I write because words follow each other.

I used to be a crime reporter, but not a very brave one.

I have written a book about a crime reporter. She climbs walls, rides motorbikes and saves a child. She is the hero.

Inspired by Simonne Michelle’s beautiful post Dancing on a Greek Island


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Over To You

I know I said I was taking a break, but you can’t keep a good blog post down. Today, I’m inspired by über-agent and blogger, Rachelle Gardner, who’s asking her readers some questions.

Here are mine, for you to answer in the comments:

1. What’s the best book you’ve read this year and why?

2. What are you tired of reading about on blogs?

3. What do you never tire of reading on blogs?

4. What’s the one blog on your feed reader that you’ll always read first?

5. Dark or milk chocolate?

Have a great Easter weekend!


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Hiatus

Life has taken over from blogging – nothing serious, but an accumulation of things over the past three months that have left me exhausted. I’m giving myself a blogging break. I’ll be reading blogs, commenting occasionally, but not writing anything until after Easter. May the books you read be inspiring, the words you write be lovely and may the Easter bunny bring you shedloads of very expensive and very tasty chocolate.

Auf Wiedersehen, pets!


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Moving Swiftly On

… from that unpleasant image, I would just like to inform you that while having had a melancholic week trying to fathom the novel revisions required by my agent’s agents and feeling the need to meditate on the word poignant, while listening – inadvertently – to Rodrigues (which reminded me of being an undergraduate, listening to Rodrigues, and being poignant and melancholic pretty much for three whole years without let-up) at the Literature Cafe in Heidelberg yesterday, and having been depressed on the phone to at least three friends (I love you, you are good to me, thank you), the sun has come out in my life today – literally and figuratively – and I am feeling upbeat, inspired and happy.

I no longer feel the need to write long, Dickensian sentences.

I’m working on short ones.

Ones that are peppy.

Sunny, upbeat and full of potential.

Going for a walk now to look for signs of spring:


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Writing Distractions

Just so you know what’s keeping me out of the cellar:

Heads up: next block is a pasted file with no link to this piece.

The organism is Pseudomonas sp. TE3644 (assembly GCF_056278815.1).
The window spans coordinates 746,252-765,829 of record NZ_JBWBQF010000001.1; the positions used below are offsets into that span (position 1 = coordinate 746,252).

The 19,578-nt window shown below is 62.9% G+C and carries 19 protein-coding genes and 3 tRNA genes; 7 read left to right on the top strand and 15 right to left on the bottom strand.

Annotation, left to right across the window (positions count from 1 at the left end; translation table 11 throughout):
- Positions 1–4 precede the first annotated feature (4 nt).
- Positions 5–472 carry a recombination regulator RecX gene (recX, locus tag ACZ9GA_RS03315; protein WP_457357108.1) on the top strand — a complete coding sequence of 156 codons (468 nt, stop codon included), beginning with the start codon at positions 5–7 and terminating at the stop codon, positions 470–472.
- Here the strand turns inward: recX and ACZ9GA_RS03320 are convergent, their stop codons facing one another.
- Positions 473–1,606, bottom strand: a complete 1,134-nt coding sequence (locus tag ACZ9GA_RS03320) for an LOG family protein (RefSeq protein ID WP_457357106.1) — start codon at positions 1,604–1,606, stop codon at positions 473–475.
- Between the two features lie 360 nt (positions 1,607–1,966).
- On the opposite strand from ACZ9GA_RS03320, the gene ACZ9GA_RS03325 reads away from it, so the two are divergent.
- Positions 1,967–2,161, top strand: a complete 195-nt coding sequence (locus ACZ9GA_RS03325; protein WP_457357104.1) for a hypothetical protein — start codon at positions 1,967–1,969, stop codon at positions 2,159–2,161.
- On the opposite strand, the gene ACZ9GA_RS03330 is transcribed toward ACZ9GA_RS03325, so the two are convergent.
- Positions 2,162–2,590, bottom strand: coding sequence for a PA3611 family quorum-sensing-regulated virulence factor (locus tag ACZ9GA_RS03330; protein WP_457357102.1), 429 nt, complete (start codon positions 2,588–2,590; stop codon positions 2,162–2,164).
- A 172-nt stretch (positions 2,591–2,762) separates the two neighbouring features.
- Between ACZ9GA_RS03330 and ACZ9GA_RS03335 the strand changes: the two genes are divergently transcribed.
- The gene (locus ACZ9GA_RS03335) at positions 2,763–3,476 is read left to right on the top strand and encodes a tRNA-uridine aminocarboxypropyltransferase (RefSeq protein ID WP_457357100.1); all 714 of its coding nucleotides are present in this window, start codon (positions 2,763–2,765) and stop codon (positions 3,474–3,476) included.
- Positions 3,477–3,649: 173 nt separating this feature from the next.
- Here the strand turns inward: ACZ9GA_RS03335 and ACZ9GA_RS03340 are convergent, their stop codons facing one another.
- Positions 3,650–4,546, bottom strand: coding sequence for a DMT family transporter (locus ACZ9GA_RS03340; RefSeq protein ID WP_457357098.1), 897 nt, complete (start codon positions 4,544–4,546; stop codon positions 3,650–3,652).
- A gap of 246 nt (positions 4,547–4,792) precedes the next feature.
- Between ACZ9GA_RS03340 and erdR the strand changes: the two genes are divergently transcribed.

1. The World Cup

I used to pooh-pooh soccer, now I’m obsessed. I think it’s less to do with the game itself and more to do with the fact that it’s taking place in my homeland. South Africa is proving itself to be a great host and not only is the World Cup running smoothly and well, but tourists are having a fabulous time. Our team may not have been the best, but South Africa is a world champion host country. Here’s Shari Cohen of the Huffington Post on what the World Cup has meant to her. It made this expat wipe away a tear of pride. Also, I’m loving the sound of vuvuzelas in the Burg. A little bit of Africa floating to me on the night air.

2. Work

I have a great part-time position as an in-house journalist for the next three months. I am really looking forward to being in the working world again.

3. Marketing

The time to start marketing Balthasar’s Gift, a 75,000 word murder mystery set in South Africa at the height of AIDS denialism, is upon me. I am researching agents, writing query letters and synopses and thinking about the  best way to sell my book.

4. Summer

We are going to the pool a lot. It is a mere five minutes’ walk from our house, so we are there as often as possible. I have two-and-a-half swimmers, so the experience is more relaxing than it used to be. I can now read my book and do some lengths if I want to.

5. Parties

Loads of parties! Summer parties, farewell parties, got-a-degree parties, soccer parties, work parties. We are up for a party chez Otter, we love a bit of music and dancing and chatting to people we know and don’t know.

Hope summer is turning out just as lovely for you. Here’s the World Cup Waka Waka to put you in the mood: